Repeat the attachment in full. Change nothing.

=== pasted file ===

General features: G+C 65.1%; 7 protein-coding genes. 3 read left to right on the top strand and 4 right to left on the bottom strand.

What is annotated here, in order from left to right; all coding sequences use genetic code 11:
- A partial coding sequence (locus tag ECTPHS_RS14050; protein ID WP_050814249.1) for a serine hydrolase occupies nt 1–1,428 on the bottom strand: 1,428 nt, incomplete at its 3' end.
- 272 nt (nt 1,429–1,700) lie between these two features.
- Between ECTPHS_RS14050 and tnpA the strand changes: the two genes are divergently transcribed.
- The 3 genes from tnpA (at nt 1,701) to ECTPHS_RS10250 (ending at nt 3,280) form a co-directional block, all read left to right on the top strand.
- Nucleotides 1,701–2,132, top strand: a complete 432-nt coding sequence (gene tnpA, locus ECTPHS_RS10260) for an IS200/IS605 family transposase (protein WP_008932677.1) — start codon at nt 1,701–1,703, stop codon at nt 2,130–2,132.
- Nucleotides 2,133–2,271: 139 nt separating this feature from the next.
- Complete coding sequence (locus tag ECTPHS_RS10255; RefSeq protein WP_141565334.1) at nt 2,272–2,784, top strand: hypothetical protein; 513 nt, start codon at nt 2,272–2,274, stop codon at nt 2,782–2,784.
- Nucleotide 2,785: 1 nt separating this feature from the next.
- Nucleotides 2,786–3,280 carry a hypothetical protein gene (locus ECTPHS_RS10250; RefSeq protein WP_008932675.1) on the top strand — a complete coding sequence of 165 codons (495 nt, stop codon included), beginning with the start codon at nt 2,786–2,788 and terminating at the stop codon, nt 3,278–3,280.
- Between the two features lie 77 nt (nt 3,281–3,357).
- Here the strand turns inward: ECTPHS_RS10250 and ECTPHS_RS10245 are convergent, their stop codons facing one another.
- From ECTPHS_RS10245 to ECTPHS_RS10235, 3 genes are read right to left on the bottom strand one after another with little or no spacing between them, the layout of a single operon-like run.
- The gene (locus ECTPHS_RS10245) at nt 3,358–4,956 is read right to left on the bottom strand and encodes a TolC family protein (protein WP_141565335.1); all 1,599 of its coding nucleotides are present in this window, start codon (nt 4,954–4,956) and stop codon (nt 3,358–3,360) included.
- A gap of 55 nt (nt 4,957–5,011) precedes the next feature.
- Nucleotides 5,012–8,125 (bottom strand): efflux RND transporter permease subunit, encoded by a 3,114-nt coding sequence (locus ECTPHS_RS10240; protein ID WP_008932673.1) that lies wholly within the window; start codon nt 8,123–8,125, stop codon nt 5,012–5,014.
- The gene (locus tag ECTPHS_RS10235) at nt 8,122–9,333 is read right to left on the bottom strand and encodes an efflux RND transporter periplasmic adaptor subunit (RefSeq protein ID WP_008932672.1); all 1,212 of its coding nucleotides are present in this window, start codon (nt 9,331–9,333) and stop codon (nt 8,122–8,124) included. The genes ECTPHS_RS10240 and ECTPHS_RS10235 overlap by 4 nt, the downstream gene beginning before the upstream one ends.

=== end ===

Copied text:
General features: G+C 65.1%; 7 protein-coding genes. 3 read left to right on the top strand and 4 right to left on the bottom strand.

What is annotated here, in order from left to right; all coding sequences use genetic code 11:
- A partial coding sequence (locus tag ECTPHS_RS14050; protein ID WP_050814249.1) for a serine hydrolase occupies nt 1–1,428 on the bottom strand: 1,428 nt, incomplete at its 3' end.
- 272 nt (nt 1,429–1,700) lie between these two features.
- Between ECTPHS_RS14050 and tnpA the strand changes: the two genes are divergently transcribed.
- The 3 genes from tnpA (at nt 1,701) to ECTPHS_RS10250 (ending at nt 3,280) form a co-directional block, all read left to right on the top strand.
- Nucleotides 1,701–2,132, top strand: a complete 432-nt coding sequence (gene tnpA, locus ECTPHS_RS10260) for an IS200/IS605 family transposase (protein WP_008932677.1) — start codon at nt 1,701–1,703, stop codon at nt 2,130–2,132.
- Nucleotides 2,133–2,271: 139 nt separating this feature from the next.
- Complete coding sequence (locus tag ECTPHS_RS10255; RefSeq protein WP_141565334.1) at nt 2,272–2,784, top strand: hypothetical protein; 513 nt, start codon at nt 2,272–2,274, stop codon at nt 2,782–2,784.
- Nucleotide 2,785: 1 nt separating this feature from the next.
- Nucleotides 2,786–3,280 carry a hypothetical protein gene (locus ECTPHS_RS10250; RefSeq protein WP_008932675.1) on the top strand — a complete coding sequence of 165 codons (495 nt, stop codon included), beginning with the start codon at nt 2,786–2,788 and terminating at the stop codon, nt 3,278–3,280.
- Between the two features lie 77 nt (nt 3,281–3,357).
- Here the strand turns inward: ECTPHS_RS10250 and ECTPHS_RS10245 are convergent, their stop codons facing one another.
- From ECTPHS_RS10245 to ECTPHS_RS10235, 3 genes are read right to left on the bottom strand one after another with little or no spacing between them, the layout of a single operon-like run.
- The gene (locus ECTPHS_RS10245) at nt 3,358–4,956 is read right to left on the bottom strand and encodes a TolC family protein (protein WP_141565335.1); all 1,599 of its coding nucleotides are present in this window, start codon (nt 4,954–4,956) and stop codon (nt 3,358–3,360) included.
- A gap of 55 nt (nt 4,957–5,011) precedes the next feature.
- Nucleotides 5,012–8,125 (bottom strand): efflux RND transporter permease subunit, encoded by a 3,114-nt coding sequence (locus ECTPHS_RS10240; protein ID WP_008932673.1) that lies wholly within the window; start codon nt 8,123–8,125, stop codon nt 5,012–5,014.
- The gene (locus tag ECTPHS_RS10235) at nt 8,122–9,333 is read right to left on the bottom strand and encodes an efflux RND transporter periplasmic adaptor subunit (RefSeq protein ID WP_008932672.1); all 1,212 of its coding nucleotides are present in this window, start codon (nt 9,331–9,333) and stop codon (nt 8,122–8,124) included. The genes ECTPHS_RS10240 and ECTPHS_RS10235 overlap by 4 nt, the downstream gene beginning before the upstream one ends.